Getting your license is not at all an easy task. It is the sort of endeavor that is laden with numerous difficulties and start from the moment you get into the car until you get out of it. However, the biggest booby-trap of all, is parallel parking, which many may find to be impossible. Though, as many will find, the difficulties may develop past just the driving of the car and may continue all the way into the theoretical part of the exam. That said, when one gets their license they become enraptured with ecstasy, seeing as how these momentous trials had passed.
But then you move to a different state and you find that the traffic laws may have changed. But have they?
Generally speaking, the traffic laws across all states are fairly similar, sharing many of the fundamental aspects. These mainly include driving at green, stopping at red, and not exceeding the speed limit will be good. However, the answer is, yes, traffic laws vary from state to state. For instance, California has rigorous laws against touching the maps app while driving. So rigorous that they are as punishable as texting while driving. The laws are very specific in where drivers place their phones and how to place their phones held up in a specified size holster at a specific area that is near the lower right area of your windshield. They also ask that you set up the route before you move with your car. Anything else would be considered illegal.
If you are unfamiliar with certain laws of a state, you may be acting on your own state laws, which can get tricky if you end up in an accident. You may be under the assumption that perhaps the person you hit should consider themselves lucky that you did not press any charges, when in fact you are the one that would be lucky for getting out of an accident unscathed by authorities.
Accidents can happen in states like California, where a bike lane is regarded as a full lane. If you are unaware, you may hit someone on a bike without noticing. Also, if you are from California and travel elsewhere, it could be that you fall to an accident, seeing as how your understanding of law traffic is warped in respect of the state you are visiting. If the roles were reversed and someone has hit you, then the driver’s negligence becomes clear, and action must be taken. The legal advisors over at https://www.hamparyan.com/san-diego-car-accident-attorney/ explain the importance of holding the at-fault driver responsible for their carelessness and reckless actions. You can do so by filing a third-party liability insurance claim or a civil suit to get you the money needed.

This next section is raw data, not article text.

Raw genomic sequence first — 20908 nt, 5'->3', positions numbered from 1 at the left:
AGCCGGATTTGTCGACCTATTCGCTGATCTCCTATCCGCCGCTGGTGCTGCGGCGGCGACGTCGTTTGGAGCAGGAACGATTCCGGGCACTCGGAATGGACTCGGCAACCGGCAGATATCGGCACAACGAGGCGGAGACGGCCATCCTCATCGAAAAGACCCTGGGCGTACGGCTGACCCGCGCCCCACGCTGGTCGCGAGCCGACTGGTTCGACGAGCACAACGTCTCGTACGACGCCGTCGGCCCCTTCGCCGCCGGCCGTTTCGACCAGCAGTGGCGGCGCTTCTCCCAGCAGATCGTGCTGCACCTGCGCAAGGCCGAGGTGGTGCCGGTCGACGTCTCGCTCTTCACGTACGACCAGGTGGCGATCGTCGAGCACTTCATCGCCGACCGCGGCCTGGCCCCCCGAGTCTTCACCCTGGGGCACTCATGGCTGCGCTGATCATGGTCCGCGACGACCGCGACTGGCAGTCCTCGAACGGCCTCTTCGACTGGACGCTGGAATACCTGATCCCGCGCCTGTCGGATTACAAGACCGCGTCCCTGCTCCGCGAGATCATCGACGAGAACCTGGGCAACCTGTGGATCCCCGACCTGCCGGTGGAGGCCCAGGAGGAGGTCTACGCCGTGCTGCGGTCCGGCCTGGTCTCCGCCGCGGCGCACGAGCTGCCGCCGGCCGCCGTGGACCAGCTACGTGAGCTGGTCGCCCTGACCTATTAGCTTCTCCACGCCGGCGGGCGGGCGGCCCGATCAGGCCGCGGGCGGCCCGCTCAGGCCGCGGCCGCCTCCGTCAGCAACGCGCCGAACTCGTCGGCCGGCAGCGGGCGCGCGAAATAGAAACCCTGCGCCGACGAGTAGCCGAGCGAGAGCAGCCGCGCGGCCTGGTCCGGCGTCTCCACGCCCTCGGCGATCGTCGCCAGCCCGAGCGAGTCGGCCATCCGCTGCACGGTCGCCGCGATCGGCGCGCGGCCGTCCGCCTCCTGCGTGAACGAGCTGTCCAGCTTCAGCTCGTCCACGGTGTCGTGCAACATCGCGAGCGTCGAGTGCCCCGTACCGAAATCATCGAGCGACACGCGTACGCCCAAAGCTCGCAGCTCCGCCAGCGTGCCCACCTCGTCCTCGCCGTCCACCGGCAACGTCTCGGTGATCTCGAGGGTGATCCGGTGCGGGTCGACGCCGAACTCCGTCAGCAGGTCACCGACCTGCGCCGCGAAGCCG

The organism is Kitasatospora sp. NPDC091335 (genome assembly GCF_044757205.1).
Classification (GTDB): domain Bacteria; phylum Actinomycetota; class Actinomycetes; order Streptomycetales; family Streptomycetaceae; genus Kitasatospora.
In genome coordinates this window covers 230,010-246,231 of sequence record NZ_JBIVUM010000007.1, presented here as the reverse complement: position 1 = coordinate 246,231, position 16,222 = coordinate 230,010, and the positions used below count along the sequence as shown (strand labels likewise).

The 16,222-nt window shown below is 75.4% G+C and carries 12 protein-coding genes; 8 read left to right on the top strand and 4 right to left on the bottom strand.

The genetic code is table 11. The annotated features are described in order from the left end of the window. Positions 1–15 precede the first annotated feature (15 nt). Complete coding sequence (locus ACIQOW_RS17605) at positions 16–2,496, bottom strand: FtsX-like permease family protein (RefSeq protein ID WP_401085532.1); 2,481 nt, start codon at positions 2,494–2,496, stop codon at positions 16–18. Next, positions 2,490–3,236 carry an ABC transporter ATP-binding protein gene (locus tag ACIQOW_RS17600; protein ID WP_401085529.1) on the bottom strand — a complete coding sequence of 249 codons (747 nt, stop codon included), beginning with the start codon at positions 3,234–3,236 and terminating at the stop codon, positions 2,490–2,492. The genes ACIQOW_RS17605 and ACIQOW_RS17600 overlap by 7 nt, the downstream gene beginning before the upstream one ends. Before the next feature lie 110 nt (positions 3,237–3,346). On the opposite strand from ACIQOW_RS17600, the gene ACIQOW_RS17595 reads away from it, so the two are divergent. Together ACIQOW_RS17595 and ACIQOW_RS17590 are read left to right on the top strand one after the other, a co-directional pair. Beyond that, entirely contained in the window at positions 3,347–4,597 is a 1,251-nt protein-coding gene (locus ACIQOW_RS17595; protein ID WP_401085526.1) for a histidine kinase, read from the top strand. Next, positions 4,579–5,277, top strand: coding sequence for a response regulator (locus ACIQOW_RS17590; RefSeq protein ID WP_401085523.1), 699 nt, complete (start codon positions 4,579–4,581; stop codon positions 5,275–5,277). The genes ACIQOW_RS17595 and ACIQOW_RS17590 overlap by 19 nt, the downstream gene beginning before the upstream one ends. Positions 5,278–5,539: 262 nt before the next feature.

Why are laws different?
Well, if you are wondering why laws may vary from state to state, it is quite simple. Each state has its own legislature, which means each of them makes their state law independently from other states. Usually, these laws are made in an indirect collaboration with the general public, and each state’s general public will differ from the other.
State traffic laws
As you have learned by now, each state has its individualistic set of traffic laws, where some may have a few quirky laws. Here are some traffic laws and their corresponding states:
- Florida – Florida is focused on penalizing making an illegal U-turn, hit-and-run, reckless driving and a few more which make sense. However, they also have laws against one no so quirky thing, in particular, driving without insurance.
- Georgia – Georgia’s traffic laws are very strict and swift in persecuting acts such as DUI, speeding, driving without a license, and running a red light, instead of stopping as you should. Though, there is one quirk which is called a Super Speeder law. This is for the super speeders, who do not just drive past the speeding limit but go past it and beyond. These individuals get fined an extra $200 that goes on top of the initial ticket.
- Massachusetts – It is illegal for drivers in Massachusetts to use their hazard lights, which is allowed by other states during moments of emergency. However, Massachusetts rules it out completely.
- Houston – It is said that in Houston you are not allowed, not by the people or the law, to use your blinker when switching lanes.
Traffic laws can often get very complicated, especially if you are passing from one state to the other. Generally, there is a standard that extends to all the states, though keep an eye out for the quirks. Remember, if you had fallen to someone else’s faulty driving, you may take them to court. Adjourned!